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Made for Relationship

We were created for relationship. From birth we are in instant relationship with at least one other - the mother who birthed us. Situations change those early relationships: death, divorce, adoption, remarriage, sickness, distance, etc. But still, life has started out in relationship with another. Relationships continue throughout our lives even if we don't participate deeply in them- family, friends, significant others and the list goes on. Just because we were born into relationship though doesn't mean they are easy. Real relationship, deep relationship is difficult and time consuming; it doesn't "just happen" and then they don't just stay that way automatically. Relationships are work, work oftentimes we don't want to do because it requires time and honesty, which can be hard. The difficult stuff is worth it though, because to really be known intimately, and then loved all the more, is an incredible experience. I see many clients who often experience relational difficulty. It's not an uncommon problem. Relationships are tough; we all struggle with them in some form or fashion. And healing in relationships isn't easy, but it is possible! Past wounds do increase the difficulty we have in relationship. Trust can be difficult for those who have experienced betrayal or loss and vulnerability can be a challenge if we've been abused or wounded, but deep relationship is possible. Trust in relationship is achievable. Intimate vulnerability is something you can share with another. These things though take time, work and healing from past wounds. Often, clients I see feel healing isn't possible; they think deep relationship is not an option for them. But ah, how wrong they are! Trust, intimacy and vulnerability are possible for us all - it just takes time, work, healing and perseverance. If you struggle in relationships, consider counseling as an option to uncover where you struggle and how to overcome those struggles to experience deep relationship.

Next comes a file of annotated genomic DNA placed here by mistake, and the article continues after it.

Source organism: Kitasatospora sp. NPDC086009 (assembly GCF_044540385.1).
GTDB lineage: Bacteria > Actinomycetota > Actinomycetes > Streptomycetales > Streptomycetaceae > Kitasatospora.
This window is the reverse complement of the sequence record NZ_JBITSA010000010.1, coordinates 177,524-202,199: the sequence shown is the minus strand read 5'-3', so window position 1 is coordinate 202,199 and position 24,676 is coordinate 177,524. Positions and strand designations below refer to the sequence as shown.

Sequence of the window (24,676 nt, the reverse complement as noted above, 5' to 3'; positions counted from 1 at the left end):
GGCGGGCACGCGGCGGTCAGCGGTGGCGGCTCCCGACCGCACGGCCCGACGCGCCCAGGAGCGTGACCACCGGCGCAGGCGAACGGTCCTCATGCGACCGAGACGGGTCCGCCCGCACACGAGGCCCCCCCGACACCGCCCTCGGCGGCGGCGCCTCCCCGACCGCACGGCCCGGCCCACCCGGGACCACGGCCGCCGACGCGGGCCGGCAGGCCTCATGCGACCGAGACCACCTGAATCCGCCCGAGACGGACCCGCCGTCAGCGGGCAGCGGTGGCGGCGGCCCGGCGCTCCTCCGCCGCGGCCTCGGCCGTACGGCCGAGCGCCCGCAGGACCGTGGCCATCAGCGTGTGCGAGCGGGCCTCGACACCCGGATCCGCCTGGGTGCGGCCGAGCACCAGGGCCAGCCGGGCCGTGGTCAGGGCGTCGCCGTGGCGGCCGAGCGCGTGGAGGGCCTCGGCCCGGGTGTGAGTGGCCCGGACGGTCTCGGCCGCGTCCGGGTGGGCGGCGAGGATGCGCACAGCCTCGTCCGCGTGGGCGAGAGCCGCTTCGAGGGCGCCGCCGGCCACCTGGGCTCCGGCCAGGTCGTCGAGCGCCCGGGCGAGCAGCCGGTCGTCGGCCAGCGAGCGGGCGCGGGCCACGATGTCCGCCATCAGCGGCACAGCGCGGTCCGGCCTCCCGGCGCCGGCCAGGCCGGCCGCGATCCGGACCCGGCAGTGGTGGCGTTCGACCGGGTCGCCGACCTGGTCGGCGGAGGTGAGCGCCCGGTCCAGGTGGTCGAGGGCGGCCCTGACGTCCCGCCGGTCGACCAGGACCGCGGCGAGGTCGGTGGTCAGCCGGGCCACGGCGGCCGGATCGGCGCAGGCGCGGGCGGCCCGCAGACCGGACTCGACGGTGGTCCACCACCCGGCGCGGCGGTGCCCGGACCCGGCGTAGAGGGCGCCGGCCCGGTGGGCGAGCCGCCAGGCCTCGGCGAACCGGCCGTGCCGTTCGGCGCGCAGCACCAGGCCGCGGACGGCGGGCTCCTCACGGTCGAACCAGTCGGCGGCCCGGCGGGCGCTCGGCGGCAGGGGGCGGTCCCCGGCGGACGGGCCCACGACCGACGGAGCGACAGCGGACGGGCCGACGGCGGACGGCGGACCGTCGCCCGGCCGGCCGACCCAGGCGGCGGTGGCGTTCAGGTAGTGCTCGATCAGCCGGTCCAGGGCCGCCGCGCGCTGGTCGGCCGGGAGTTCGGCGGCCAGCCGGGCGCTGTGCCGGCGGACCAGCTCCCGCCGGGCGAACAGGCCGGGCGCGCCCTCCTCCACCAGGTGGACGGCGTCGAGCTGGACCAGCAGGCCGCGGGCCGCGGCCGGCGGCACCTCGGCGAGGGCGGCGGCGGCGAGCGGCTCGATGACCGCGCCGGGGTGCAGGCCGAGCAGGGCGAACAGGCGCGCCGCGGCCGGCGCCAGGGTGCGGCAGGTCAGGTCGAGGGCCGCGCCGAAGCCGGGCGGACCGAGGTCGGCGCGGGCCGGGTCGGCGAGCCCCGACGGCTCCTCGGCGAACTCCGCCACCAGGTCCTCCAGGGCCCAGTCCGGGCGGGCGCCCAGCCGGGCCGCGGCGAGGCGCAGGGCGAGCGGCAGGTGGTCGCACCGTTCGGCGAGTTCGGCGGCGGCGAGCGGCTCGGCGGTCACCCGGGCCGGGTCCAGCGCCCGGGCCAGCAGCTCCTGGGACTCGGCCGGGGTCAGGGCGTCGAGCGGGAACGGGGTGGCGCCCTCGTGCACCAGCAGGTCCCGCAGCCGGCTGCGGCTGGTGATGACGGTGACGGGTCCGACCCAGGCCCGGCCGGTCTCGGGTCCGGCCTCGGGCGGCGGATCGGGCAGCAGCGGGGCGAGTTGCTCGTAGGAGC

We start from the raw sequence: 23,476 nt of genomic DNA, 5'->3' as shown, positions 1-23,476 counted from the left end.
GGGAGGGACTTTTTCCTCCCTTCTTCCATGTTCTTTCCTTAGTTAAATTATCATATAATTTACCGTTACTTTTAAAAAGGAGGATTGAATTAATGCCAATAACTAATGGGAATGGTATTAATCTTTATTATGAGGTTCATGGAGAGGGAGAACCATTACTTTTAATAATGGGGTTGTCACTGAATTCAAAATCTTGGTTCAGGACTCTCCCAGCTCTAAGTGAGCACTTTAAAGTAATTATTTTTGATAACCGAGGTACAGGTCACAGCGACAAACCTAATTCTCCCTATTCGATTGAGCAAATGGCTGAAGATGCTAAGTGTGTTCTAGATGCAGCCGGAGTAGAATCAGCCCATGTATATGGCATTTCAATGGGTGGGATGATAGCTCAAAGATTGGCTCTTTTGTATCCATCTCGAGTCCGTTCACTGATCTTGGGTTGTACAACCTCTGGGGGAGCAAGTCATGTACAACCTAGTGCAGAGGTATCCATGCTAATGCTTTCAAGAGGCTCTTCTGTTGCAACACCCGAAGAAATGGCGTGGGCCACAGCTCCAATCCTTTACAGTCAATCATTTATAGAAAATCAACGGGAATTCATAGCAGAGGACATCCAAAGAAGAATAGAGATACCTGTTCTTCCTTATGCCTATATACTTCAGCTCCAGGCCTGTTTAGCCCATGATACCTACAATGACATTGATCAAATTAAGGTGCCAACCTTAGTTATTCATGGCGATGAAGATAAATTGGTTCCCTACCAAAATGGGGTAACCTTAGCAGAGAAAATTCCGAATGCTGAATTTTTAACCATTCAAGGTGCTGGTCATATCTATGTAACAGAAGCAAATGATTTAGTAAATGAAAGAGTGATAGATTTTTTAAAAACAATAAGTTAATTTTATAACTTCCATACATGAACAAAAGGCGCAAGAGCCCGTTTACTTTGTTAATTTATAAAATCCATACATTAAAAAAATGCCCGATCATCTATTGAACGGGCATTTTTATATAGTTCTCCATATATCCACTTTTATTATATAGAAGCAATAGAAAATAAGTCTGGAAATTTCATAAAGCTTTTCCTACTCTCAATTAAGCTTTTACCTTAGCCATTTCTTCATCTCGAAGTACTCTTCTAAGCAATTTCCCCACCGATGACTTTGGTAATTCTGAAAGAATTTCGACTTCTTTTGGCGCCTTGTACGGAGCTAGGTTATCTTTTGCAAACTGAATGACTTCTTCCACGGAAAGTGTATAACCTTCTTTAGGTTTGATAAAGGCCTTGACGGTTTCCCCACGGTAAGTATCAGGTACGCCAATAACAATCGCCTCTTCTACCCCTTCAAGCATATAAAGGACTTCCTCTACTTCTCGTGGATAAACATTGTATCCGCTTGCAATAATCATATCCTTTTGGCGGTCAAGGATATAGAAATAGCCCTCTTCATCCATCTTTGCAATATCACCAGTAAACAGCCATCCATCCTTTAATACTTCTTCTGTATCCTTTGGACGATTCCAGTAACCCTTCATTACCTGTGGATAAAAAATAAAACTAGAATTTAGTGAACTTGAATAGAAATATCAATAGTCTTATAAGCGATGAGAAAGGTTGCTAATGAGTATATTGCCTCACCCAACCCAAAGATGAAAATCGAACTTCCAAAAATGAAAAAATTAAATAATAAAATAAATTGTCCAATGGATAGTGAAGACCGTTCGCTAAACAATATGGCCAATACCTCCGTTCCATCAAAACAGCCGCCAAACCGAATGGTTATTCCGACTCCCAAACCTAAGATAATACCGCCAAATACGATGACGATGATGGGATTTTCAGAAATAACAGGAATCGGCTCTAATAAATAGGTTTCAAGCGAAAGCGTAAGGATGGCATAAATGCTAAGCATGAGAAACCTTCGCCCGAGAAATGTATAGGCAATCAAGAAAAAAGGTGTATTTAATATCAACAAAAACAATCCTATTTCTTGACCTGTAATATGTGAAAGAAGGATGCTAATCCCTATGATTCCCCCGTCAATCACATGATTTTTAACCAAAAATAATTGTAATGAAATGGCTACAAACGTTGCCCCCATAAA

Always In Process

Relationships include pain; they aren't always movie-like. There is conflict, hurt, wounds and pain. There's also joy and love and blissful times too. When I'm working in counseling with individuals or couples, one partner is often on the verge of leaving. They are done with the work, done with the pain of the relationship. They are tired and wounded. I encourage them towards a bigger view of relationship. A song by The Civil Wars called "Poison and Wine" talks about the beauty and the pain of relationship. Sadly, I recently missed seeing them at The Pour House in Downtown Raleigh, but I'm hopeful they'll come back to Raleigh soon! One member of the group, Joy Williams talks about the heart behind their song. She says, "The longer you know someone - and the longer you allow someone to know you - the more the light and shadows inside each person become more vivid. This song was our attempt at being brutally honest about the dangerous and beautiful process of knowing and being known." If we choose to see the grander picture of our marriages, our relationships, then we can enjoy the "dangerous and beautiful process of knowing and being known." It can be so exciting, so reassuring to know that someone knows you that well and "always will". But all too often, one partner gets too weary of the journey and decides to end the relationship. That leaves the world with yet another divorce, more pain, and more wounded people. I encourage you to seek marriage therapy, couples counseling or individual therapy if you are getting to the place where you think of leaving more often than staying with relationship. Each of our relationships are in process and they have the capacity to turn us into deeper people if we'll see the bigger, grander view of relationship and keep walking forward.